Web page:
Why do I say this? Because markets only answer to demand backed by purchasing power. In my opinion, it is a nonsense to say that the JG workers would produce stuff “nobody wants”. What Austrians really mean when they make this claim is that the JG workers would produce stuff for which there is not currently a market demand. Aged care for people who otherwise couldn’t afford it. Boondoggle! Community services for the poor. Boondoggle! Etc.

    And then of course there are the activities designed to clean up the mess caused by capitalism, such as environmental destruction and social harm of various kinds. Boondoggle!

    Another aspect is that Austrians don’t seem to like democratic determination of production. They like the market because it is ‘one dollar, one vote’ rather than ‘one person, one vote’. But I would argue that the latter is a more accurate reflector of “what people want”, especially when the distribution of income is very unequal. Austrians can say all they like that the powerful capture democracy, but the powerful capture markets to an even greater degree. Despite the powerful capturing democracy, the poorest in most developed economies have won access to health care. They could never have afforded this if left to the market. So I would say the market is more captured by the powerful than democracy. Ditto for public education and the provision of various other necessities and services to which the poor have gained access through the (imperfect) democratic process.

    So, in other words, I don’t see how your friend can defend his claim that JG workers will produce stuff “nobody wants”? It may be that, even if there is a one-off increase in prices, there is an unmeasured increase in real living standards that more than makes up for it. Here, of course, I am humoring the Austrian denial of the possibility that output will respond to any addition in demand rather than the effect being felt purely through “inflation”. By definition, there is unemployment, so we are not at the limit of production. If the extra demand from JG workers stretches the current employment of labor in certain lines of production, the JG workers may be employable in some of these lines of production. But I note your point that he doesn’t agree with this reasoning.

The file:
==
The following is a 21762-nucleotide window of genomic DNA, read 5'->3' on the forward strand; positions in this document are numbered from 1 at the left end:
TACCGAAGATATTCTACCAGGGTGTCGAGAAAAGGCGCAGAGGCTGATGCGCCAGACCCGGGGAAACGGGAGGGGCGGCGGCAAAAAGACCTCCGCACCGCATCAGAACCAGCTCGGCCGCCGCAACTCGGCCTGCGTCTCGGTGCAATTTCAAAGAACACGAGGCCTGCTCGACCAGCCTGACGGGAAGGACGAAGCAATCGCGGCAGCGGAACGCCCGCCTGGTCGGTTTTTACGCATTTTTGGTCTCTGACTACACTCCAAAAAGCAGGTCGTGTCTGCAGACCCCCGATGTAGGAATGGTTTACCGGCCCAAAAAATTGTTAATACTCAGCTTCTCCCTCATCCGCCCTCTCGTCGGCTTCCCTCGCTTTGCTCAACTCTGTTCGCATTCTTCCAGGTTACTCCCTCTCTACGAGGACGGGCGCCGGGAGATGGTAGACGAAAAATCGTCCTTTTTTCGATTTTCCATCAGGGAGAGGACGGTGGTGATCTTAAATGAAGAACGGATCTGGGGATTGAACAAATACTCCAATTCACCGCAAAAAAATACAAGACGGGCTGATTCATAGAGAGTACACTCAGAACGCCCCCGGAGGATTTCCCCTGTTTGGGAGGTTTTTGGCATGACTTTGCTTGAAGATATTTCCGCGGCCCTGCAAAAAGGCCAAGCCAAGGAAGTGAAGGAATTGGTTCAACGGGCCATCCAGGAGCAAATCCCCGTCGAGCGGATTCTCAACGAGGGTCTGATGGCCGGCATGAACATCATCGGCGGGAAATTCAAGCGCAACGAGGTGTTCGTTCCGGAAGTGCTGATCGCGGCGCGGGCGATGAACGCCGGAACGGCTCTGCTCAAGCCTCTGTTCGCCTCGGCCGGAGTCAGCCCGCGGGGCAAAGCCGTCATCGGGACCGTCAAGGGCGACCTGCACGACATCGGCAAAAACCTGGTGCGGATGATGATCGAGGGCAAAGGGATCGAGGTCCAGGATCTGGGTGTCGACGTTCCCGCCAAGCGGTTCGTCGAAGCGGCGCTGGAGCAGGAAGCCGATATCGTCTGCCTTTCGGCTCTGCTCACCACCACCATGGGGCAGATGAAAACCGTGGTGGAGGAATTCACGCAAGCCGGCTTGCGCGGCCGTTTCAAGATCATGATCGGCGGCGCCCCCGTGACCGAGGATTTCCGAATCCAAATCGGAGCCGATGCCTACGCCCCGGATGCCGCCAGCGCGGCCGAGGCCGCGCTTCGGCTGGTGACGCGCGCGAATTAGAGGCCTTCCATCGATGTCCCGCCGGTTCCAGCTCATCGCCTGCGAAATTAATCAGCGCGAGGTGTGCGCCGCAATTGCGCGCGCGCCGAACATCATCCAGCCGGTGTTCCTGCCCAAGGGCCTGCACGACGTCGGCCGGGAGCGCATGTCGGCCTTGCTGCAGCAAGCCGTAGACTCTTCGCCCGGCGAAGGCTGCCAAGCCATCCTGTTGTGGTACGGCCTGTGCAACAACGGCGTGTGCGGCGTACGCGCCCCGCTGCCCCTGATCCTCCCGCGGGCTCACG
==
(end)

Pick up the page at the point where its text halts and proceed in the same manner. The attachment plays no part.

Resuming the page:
There is still a lot of other stuff you raised that I have not yet addressed.

    If you haven’t seen them previously, you might find these earlier posts relevant on some (but not all) points:

    The Austrians

    Fiscal Policy and a Dollar’s Real Claim

    Maybe also:

    What is ‘productive’?

    None of these posts cover everything, and none of them are entirely satisfactory as responses to the concerns you raise, but hopefully they are of some relevance.

    They don’t address your friend’s argument about intertemporal transfers (which I’m not sure I follow), speculation in commodities, or the full reserve banking argument. If you haven’t seen it, there is an old billy blog post on the last of these topics:

    100-percent reserve banking and state banks

    Also, billy blog on asset bubbles and food speculation might be of some relevance to some of the points raised:

    Food speculation should be (mostly) banned

    We should ban financial speculation on food prices

    Asset bubbles and the conduct of banks

    Sorry not to respond to more of your points directly at this stage.

    PS: Deus-DJ, in a later comment you wrote this:

    On some level I want to say the onus is on him to prove inflation, however small, can occur, for this very reason.

    Matt Franko has previously made a similar observation, and I strongly agree with both of you. In fact, I would say that the onus is on your friend to explain why we should care about inflation at the expense of employment.

    MMT establishes that unemployment is a government policy choice. It is not some “natural” outcome of the market, and it is not some “natural” amount of NFA or “money supply” or whatever that has determined it. It is a government policy choice. As far as I am concerned, if unemployment cannot be eliminated through the individual actions of the unemployed and others in the non-government, then it is simply a matter of morality that either the unemployed are guaranteed a job, an income, or both.